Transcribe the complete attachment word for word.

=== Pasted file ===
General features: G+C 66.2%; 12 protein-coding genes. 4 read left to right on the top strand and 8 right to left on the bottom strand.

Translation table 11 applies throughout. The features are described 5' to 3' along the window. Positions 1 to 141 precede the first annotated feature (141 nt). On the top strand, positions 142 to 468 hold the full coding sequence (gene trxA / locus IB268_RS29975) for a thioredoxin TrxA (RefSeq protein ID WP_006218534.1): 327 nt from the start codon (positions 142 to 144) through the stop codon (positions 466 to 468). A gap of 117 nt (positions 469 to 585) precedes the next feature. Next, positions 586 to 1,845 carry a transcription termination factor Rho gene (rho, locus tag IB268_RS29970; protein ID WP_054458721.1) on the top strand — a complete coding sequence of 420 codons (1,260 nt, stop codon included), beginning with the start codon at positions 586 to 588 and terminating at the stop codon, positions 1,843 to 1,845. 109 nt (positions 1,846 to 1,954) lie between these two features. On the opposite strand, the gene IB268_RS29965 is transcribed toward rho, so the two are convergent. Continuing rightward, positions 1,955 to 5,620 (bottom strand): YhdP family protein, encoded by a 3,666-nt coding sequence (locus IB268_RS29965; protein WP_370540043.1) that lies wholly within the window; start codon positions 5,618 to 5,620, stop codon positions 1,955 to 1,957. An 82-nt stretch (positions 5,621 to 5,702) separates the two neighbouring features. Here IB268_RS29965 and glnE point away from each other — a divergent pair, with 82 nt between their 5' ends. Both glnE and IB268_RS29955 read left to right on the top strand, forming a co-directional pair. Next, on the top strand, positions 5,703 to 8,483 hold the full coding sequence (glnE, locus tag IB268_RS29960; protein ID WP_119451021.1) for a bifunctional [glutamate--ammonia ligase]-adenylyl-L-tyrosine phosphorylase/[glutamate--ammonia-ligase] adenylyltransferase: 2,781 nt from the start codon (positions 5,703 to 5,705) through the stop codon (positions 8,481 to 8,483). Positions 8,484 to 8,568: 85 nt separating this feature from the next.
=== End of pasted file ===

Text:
General features: G+C 66.2%; 12 protein-coding genes. 4 read left to right on the top strand and 8 right to left on the bottom strand.

Translation table 11 applies throughout. The features are described 5' to 3' along the window. Positions 1 to 141 precede the first annotated feature (141 nt). On the top strand, positions 142 to 468 hold the full coding sequence (gene trxA / locus IB268_RS29975) for a thioredoxin TrxA (RefSeq protein ID WP_006218534.1): 327 nt from the start codon (positions 142 to 144) through the stop codon (positions 466 to 468). A gap of 117 nt (positions 469 to 585) precedes the next feature. Next, positions 586 to 1,845 carry a transcription termination factor Rho gene (rho, locus tag IB268_RS29970; protein ID WP_054458721.1) on the top strand — a complete coding sequence of 420 codons (1,260 nt, stop codon included), beginning with the start codon at positions 586 to 588 and terminating at the stop codon, positions 1,843 to 1,845. 109 nt (positions 1,846 to 1,954) lie between these two features. On the opposite strand, the gene IB268_RS29965 is transcribed toward rho, so the two are convergent. Continuing rightward, positions 1,955 to 5,620 (bottom strand): YhdP family protein, encoded by a 3,666-nt coding sequence (locus IB268_RS29965; protein WP_370540043.1) that lies wholly within the window; start codon positions 5,618 to 5,620, stop codon positions 1,955 to 1,957. An 82-nt stretch (positions 5,621 to 5,702) separates the two neighbouring features. Here IB268_RS29965 and glnE point away from each other — a divergent pair, with 82 nt between their 5' ends. Both glnE and IB268_RS29955 read left to right on the top strand, forming a co-directional pair. Next, on the top strand, positions 5,703 to 8,483 hold the full coding sequence (glnE, locus tag IB268_RS29960; protein ID WP_119451021.1) for a bifunctional [glutamate--ammonia ligase]-adenylyl-L-tyrosine phosphorylase/[glutamate--ammonia-ligase] adenylyltransferase: 2,781 nt from the start codon (positions 5,703 to 5,705) through the stop codon (positions 8,481 to 8,483). Positions 8,484 to 8,568: 85 nt separating this feature from the next.